And then barely 1 kilometre later everything grinds to a halt. A big halt. The only road around Lu Gu Lake is undergoing extensive resurfacing and we are stuck, first in line, behind a police barrier until 17.
Waiting to roll 1
00pm whilst the tarmacâs laid and sets in the baking sun. 4 and a half hours of idle sweating but frankly, reminiscing about how my day was panning out previously, I couldnât give a flyinâ monkeyâs butt as one way or tâother Iâm on my way and no longer walking. Perfectly happy to sit and mooch and stroll around getting to know May and Joy. Seriously cool gals! The view of Lu Gu Lakeâs blue, zephyr tussled perfection never ceases to sooth soul and eyes.
The gang are begging me to try and concoct some hokey story to try to communicate to the cops guarding the barrier here : âTheyâll listen to you. Weâre Chinese. They couldnât give a sh*t about usâŚ but you, youâre a foreigner. A visitor. They donât wanna make a bad impression.
If you say something like âIâve got a flight from Chengdu tonight and Iâm gonna miss it if this bus donât get through NOW!â they might listen to you and let us through!!â. So let me get this right. Iâm on a bus for which I donât have a ticket and you want me to lie to the Chinese authorities about a flight that I also donât have a ticket forâŚ um?âŚ because of the fact it doesnât exist? Not gonna happen ladies! I donât care how cute yâall are. Besides, a short walk by Joy and I reveals that the road is physically impassable anyway.
Waiting to roll 2
17.00 eventually rolls around and we roll on although falteringly. This frickinâ bus seems to stop for often indiscernible reasons every frickinâ 15 minutes or so.
May & Joy, my travel companions from Lu Gu Hu through 2 days to Chengdu.
Itâs okay! Iâm allowed to adopt a tone of impatient moral indignation now having handed over my 95RMB for my ticket to Xicheng. A place we will now be arriving extremely late to! There are several moments of commotion and collective frustration on the much delayed bus ride. Iâm on the back rowâŚ a kafuffle up frontâŚ raised voices. Anger. My name cried out by Joy from the melee up front âSTEVE!â.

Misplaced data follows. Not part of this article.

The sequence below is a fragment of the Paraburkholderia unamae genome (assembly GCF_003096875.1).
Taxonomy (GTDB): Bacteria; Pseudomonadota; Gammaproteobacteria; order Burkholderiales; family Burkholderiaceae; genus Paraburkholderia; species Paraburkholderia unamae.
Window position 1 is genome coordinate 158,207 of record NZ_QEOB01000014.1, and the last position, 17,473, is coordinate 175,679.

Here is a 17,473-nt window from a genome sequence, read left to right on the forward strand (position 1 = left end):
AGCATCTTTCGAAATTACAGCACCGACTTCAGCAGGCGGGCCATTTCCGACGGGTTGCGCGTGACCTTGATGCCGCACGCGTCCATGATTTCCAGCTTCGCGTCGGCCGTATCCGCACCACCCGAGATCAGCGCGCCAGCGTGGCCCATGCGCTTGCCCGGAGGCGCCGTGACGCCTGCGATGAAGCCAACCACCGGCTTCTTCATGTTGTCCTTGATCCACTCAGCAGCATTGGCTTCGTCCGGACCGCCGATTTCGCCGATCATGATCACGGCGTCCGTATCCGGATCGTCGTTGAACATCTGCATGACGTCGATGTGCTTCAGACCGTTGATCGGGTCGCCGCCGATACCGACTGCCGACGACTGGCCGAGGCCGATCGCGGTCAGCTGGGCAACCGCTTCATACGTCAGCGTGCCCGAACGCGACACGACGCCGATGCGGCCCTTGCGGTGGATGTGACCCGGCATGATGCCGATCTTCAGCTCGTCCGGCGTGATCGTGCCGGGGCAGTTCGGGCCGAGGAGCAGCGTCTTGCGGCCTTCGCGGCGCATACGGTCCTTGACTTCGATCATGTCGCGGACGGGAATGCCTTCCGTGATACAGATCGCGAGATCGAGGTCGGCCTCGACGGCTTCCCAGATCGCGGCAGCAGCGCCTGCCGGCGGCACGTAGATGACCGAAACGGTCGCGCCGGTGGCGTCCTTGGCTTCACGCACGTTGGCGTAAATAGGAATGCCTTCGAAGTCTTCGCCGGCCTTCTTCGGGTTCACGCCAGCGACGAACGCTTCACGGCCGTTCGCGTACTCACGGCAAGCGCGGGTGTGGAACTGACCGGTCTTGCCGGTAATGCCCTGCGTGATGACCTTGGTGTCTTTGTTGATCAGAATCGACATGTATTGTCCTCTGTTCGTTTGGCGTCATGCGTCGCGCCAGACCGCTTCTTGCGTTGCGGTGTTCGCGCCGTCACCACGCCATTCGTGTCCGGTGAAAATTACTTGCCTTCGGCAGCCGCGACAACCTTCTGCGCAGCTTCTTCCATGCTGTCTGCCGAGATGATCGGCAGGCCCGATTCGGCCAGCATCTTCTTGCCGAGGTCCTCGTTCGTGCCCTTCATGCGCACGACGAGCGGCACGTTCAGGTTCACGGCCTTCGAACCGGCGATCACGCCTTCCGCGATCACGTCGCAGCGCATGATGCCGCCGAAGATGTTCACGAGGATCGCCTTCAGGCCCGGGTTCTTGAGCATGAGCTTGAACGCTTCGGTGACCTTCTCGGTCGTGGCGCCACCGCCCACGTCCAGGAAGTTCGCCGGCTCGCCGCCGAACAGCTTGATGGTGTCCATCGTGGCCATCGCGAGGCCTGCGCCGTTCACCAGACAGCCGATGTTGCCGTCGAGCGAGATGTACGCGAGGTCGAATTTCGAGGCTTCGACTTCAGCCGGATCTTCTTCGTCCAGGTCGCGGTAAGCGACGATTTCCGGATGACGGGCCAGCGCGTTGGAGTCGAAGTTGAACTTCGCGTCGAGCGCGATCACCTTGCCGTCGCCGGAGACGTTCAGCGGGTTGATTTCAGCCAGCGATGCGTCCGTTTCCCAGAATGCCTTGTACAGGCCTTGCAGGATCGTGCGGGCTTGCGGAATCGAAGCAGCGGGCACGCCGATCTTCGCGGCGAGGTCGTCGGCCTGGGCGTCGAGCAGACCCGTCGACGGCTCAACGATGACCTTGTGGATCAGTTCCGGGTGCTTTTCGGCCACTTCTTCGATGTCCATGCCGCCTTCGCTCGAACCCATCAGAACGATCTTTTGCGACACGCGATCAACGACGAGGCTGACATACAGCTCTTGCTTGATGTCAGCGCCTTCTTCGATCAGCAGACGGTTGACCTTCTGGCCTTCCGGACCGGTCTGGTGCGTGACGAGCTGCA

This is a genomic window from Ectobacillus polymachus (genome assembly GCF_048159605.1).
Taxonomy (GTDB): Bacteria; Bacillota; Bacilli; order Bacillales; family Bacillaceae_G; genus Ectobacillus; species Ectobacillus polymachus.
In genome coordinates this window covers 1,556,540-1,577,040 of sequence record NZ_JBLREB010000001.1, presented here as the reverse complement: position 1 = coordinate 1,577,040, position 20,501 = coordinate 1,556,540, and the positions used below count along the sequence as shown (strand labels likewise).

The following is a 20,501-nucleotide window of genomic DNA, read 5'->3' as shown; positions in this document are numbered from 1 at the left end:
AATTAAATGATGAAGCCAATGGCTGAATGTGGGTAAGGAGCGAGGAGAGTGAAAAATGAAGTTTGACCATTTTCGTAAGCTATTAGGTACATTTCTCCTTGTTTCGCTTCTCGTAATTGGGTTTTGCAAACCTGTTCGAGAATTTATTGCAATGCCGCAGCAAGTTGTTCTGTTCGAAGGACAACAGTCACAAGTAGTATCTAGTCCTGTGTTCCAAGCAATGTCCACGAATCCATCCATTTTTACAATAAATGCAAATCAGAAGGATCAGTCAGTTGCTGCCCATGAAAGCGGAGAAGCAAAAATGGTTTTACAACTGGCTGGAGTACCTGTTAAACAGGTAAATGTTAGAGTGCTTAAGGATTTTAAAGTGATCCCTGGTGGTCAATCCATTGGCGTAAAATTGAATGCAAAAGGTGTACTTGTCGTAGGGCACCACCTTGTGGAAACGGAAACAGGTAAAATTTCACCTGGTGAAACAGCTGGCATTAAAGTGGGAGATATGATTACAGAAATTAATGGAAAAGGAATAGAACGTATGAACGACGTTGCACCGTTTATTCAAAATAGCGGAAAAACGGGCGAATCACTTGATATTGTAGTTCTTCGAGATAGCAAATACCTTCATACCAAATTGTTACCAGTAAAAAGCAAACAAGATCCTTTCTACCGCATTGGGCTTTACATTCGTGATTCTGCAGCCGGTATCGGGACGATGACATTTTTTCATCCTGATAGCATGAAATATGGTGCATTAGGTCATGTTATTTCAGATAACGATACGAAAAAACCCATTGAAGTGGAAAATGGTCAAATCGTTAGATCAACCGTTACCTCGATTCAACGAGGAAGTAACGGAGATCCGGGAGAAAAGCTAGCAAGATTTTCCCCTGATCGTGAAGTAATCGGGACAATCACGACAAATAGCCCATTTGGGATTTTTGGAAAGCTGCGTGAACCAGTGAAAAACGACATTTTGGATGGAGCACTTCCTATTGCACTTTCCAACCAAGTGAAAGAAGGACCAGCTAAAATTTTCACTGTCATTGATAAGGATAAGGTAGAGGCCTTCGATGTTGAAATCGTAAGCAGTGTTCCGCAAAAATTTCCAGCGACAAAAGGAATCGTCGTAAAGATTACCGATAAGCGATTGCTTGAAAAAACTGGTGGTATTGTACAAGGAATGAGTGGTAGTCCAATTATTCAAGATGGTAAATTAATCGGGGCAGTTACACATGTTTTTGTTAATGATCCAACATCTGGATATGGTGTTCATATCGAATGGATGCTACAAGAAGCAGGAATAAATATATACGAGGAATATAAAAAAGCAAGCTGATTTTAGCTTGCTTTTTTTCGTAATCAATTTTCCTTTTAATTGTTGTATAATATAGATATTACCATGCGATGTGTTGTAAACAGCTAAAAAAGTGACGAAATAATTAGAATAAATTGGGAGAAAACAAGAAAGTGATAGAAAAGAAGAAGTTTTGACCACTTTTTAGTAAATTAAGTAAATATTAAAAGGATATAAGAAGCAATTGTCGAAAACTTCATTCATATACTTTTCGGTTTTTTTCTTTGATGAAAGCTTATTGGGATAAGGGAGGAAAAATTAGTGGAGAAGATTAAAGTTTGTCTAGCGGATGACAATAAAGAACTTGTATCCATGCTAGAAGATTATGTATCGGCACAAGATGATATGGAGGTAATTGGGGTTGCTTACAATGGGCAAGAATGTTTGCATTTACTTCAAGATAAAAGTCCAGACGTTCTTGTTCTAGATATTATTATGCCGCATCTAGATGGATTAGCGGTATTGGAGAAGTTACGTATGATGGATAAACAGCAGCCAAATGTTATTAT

Sh*t they want me off the bus?!? âWHAT?!â. âOh, nothing.â.
Blimey. Didnât sound
like ânothingâ. Either way âPhewf!â.
Still on board and on route to Xicheng.
May & Joy and shonky boat :)
Itâs after dark now. Still a long way to go. Headlights on full beam. A long and winding road through the magnificent, but now slightly intimidating mountain, hill, valley and river scenery. Pretty manic driving from the driver of this very late coach. Screeching. Swerving. On one or two occasions too many dangerous sudden break-smoking halts for cows, goats, pedestrians and cars. It would not take much for to see us through the tiny, roadside concrete blocks and over into a ravine. Road-traffic safety placebos. Nothing more. This is turning into one of my least favourite coach rides of all time. I constantly recall the humorous roadside warning signs I had witnessed a number of times yesterday as the bus had descended the snaking road to Lu Gu Hu shore which warned trekkers in a bright yellow triangle âAnxious Torturous Path!â.
Bus Boredom Portrait
This journey is an âAnxious Torturous Pathâ. Still, my hangoverâs finally gone. Frightened into sobriety!
Mostly I am grateful for a cloudless night and the light of a bright full moon. In some foolish way I think this lessens our chance of accident by virtue of greater illumination of the way ahead. The way below. It sheds eerie light on the mountain scenery mentioned. Hills roll by and besides and above us. Gigantic black masses. Sky clawing dark silhouettes made firmer, more imposing in the moonlight. This light, playing softly down their flanks, gives these geologic monsters of the night vague forms for the imagination to play with. The appearance of slumbering giants with bed sheets drawn tightly over their horizontal bodies.
Xicheng garden (abstract)
If they were to roll over in their sleep they would crush us surely.
We get to Xicheng finally at just gone 2.00am. Itâs been a long dayâŚ even though mine only started at 11.30. Just glad to have made it here in one piece. And curiously enough Iâm now slightly ahead of my anticipated schedule at this time. The girls and I check into the first hotel that presents itselfâŚ rather, that is presented to us I should say. I struggle to sleep with the heat, strange bathroom tiles of beautiful naked Chinese women and mosquitoes for company. Chengdu finally tomorrow!